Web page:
ZIP codes themselves do not actually represent an area, rather a collection of routes:
The US Census provides data for ZIP Code Tabulation Areas, or geographic files:
Here we find our first problem with ZIP Codes, that they do not represent an actual area on a map, but rather a collection of routes that help postal workers effectively deliver mail. They aren’t designed to measure sociodemographic trends, as a business would generally want to do. You can actually look up individual delivery routes, like the one below:
We are only scratching the surface of the issue here. Similar issues exist around the world, with postal codes representing strange boundaries
Fast forward to today, where many companies can easily look into their database and find a dataset with a zip_code column in it, which allows them to group and aggregate data to see trends and business performance metrics. As stated earlier, the problem with ZIP Codes is that:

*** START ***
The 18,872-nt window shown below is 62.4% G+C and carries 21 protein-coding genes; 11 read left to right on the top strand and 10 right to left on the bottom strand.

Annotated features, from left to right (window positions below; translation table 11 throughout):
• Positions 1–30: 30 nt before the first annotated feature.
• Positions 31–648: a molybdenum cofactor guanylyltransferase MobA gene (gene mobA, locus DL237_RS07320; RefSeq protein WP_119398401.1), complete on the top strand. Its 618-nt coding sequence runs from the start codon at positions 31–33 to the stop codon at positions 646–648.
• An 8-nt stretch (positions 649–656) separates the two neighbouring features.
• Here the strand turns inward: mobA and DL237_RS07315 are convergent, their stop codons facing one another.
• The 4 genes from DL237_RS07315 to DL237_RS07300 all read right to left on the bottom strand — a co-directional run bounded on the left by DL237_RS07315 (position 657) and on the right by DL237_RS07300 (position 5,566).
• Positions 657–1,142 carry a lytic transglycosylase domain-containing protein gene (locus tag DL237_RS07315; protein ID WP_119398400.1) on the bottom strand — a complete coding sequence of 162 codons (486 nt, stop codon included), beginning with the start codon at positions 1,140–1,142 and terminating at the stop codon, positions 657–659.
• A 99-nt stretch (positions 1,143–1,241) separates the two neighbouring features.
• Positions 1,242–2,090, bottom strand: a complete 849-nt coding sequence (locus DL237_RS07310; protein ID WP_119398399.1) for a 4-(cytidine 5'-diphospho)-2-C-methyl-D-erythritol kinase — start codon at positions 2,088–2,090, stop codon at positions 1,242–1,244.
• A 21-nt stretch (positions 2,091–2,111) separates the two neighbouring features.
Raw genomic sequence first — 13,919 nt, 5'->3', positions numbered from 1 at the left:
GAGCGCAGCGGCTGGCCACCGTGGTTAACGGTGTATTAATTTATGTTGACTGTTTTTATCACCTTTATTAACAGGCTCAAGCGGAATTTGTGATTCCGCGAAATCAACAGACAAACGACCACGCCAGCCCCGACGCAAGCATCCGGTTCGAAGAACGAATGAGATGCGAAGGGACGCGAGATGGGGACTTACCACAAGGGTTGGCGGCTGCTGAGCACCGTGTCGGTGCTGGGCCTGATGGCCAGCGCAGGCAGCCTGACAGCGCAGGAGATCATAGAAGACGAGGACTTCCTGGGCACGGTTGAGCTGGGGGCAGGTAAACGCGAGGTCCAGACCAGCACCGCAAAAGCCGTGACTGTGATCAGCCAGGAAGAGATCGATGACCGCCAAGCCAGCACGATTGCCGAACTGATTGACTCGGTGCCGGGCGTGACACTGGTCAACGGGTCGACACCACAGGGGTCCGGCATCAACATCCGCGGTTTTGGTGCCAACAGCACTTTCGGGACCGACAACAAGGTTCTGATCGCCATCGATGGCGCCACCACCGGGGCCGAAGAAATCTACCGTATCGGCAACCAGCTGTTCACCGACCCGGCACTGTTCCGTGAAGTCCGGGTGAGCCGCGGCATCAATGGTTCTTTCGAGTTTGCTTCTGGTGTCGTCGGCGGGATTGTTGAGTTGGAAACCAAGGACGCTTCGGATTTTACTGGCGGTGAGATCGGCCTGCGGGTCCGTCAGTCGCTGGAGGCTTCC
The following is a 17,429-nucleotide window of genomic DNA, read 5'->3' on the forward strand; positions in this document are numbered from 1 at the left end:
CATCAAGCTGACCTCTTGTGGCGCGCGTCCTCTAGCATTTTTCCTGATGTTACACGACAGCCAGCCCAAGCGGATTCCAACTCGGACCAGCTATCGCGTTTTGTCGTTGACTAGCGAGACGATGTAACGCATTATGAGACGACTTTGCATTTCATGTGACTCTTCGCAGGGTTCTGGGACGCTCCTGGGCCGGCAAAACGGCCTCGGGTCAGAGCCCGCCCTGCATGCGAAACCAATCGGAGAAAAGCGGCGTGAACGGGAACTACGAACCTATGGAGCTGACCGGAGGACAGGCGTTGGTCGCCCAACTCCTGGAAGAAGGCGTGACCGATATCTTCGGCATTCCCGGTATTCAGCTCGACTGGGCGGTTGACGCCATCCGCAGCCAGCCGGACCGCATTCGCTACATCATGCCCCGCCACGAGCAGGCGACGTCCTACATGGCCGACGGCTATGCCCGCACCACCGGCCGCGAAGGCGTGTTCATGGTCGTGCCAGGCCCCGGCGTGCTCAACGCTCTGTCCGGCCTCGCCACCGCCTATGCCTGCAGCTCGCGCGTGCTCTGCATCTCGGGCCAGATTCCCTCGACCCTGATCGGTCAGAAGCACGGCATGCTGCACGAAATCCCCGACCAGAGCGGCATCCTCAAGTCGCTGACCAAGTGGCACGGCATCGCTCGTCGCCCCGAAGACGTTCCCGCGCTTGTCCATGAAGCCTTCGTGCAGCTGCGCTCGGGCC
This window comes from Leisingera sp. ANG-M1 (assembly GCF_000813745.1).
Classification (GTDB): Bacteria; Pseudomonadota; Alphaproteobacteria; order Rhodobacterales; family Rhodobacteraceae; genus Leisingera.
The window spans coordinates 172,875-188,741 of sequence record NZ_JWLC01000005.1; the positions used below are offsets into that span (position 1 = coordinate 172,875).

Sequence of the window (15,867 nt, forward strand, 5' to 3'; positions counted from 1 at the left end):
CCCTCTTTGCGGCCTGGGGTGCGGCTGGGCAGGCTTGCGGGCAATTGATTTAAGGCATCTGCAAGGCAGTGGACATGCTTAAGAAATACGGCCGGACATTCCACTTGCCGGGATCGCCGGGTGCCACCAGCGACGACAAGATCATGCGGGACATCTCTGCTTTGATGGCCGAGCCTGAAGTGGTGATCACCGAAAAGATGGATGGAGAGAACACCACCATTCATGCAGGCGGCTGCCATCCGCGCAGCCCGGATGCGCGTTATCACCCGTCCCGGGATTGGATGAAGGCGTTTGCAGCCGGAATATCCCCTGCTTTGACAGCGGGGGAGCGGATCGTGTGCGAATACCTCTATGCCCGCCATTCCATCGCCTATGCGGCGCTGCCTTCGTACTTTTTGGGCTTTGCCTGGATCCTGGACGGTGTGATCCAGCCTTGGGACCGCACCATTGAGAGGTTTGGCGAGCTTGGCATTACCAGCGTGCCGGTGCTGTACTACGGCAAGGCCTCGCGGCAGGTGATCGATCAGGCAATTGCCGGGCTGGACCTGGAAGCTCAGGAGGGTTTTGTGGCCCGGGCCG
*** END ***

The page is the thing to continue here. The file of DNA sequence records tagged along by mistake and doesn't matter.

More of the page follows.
The later represents two specific issues in using spatial data: spatial scale of observations and spatial scale support (you can learn more about this in this lecture from UChicago’s Luc Anselin , here). The first is that humans don’t behave based on administrative units such as zip codes, or even census units. Their behavior is influenced much more by their neighbors, or areas such as a neighborhoods or high activity areas (such as central business districts). The second is that spatial data is provided at multiple scales, and many times those boundaries are overlapping or nested within another boundary.
Let’s look at an example of this in one specific area in Dallas.
In this map, we can see large white boundaries, which represent ZIP code boundaries, and below them are boundaries for US Census Block Groups. The darker green represents higher income, as provided by the US Census.
When we look at one specific ZIP Code we can see that income data in even more detail:
What we can see is that 12 month median household income in this single zip code (75206) ranges from $9,700 to $227,000 when we look at block groups that completely or partially fall within this single ZIP Code, which the Census lists as having a median household income of $63,392.
Median Income is one way to evaluate the range of values within a ZIP Code (keep in mind these are ZCTA boundaries) but we can likely see variance like this in population, employment, and other relevant metrics for data analysis.